Sarah agrees that wellness goes beyond just the spa experience and, more and more, it is about a holistic approach: “It is about enjoying the outdoors, eating well, but having healthy, nutritious and delicious food, testing oneself with a new physical or mental challenge, sleeping better or even reconnecting with loved ones or friends.” All of this is integral to the team at The Vineyard and, in line with this, they offer an all-encompassing wellness experience; from giving guests a restful night sleep, through providing great F&B experiences, to art tours, to ensure guests really benefit from their stay.

With sustainability being high up on many consumer’s lists when looking for wellness treatments, the team at The Vineyard pride themselves on their partnership with well renowned natural skincare brand, Irene Forte Skincare products. As a Certified B Corp, Irene Forte Skincare believes beauty is more than just skin deep. The business model is intentionally designed to benefit the local community and environment. With a zero-waste mission, all ingredients are sustainably sourced from Irene Forte’s own organic farm in Sicily. Sarah told us how products are stored in glass refillable bottles and are also vegan friendly: “Which aligns well with our sustainability ethos.”

Head of Wellbeing at The Mandrake London, Maria Lodetoft is an Intuitive Reader, Sound and Energy Healer, and is pleased about the direction of the trends within the hotel industry for 2024, as they include a focus on holistic wellbeing beyond the physical body.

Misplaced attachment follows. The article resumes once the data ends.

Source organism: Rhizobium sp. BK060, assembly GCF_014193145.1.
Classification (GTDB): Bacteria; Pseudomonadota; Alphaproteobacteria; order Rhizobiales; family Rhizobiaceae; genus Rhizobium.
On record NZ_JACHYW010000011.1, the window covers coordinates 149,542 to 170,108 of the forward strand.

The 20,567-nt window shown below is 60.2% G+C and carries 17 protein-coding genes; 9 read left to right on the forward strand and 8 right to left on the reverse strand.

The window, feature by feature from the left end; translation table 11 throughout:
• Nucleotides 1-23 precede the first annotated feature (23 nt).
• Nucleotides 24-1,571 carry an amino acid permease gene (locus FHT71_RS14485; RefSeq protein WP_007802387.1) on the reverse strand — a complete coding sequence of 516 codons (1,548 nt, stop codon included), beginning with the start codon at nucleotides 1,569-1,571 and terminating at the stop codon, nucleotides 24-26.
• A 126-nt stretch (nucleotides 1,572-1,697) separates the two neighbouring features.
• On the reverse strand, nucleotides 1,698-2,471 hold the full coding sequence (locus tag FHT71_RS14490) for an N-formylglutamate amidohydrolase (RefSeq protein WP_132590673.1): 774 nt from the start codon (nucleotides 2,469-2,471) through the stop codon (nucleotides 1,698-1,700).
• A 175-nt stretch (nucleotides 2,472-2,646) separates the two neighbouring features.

The Mandrake, as the first hotel globally to introduce an in-house Spiritual Concierge, exemplifies this trend. Continuously evolving, and expanding its offerings, the hotel has seen significant growth in its in-room spiritual concierge menu, incorporating new and deeply healing sessions and psychic readings, experiences that cater to the wellness of the body, mind and soul. 

In line with the importance of catering to the individual needs of guests within hotel wellness programs, prioritising flexibility is key. Maria revealed how the approach at The Mandrake involves providing a range of pre-designed sessions, allowing guests to choose activities that align with their preferences and requirements.

“We also offer fully tailored experiences, collaborating closely with clients to understand their specific needs and desires. This way, we ensure that our wellness programs are not only diverse, but also customisable, ensuring each guest receives a personalised and fulfilling experience, aligned with their unique wellness goals.”

 

Gemma Barrett, Group Spa Director at Daniel Thwaites, thinks we’ll see an increase in the integration of wellness amenities and activities designed for individual wellbeing this year, things like private meditation spaces, personalised fitness programs and curated solo adventures.

“There is also a bigger emphasis on the importance of social connections and community experiences in enhancing overall wellness. Hotels are adapting by creating inviting and dynamic social spaces where guests can come together, fostering a sense of connection and shared experiences.” In line with this, Gemma revealed how her team are looking into the idea of more wellness workshops for their guests, to create meaningful connections. 

Hotels can offer personalised wellness plans, or consultations, by strategically placing knowledgeable staff throughout their spa facilities. This enables natural consultations to occur as guests move through the spa. The benefits include tailored recommendations, addressing specific wellness needs, and enhancing the overall guest experience,” said Gemma. “This approach fosters a seamless integration of personalised wellness into a guest’s journey, promoting individualised care and maximising the positive impact on their wellbeing.”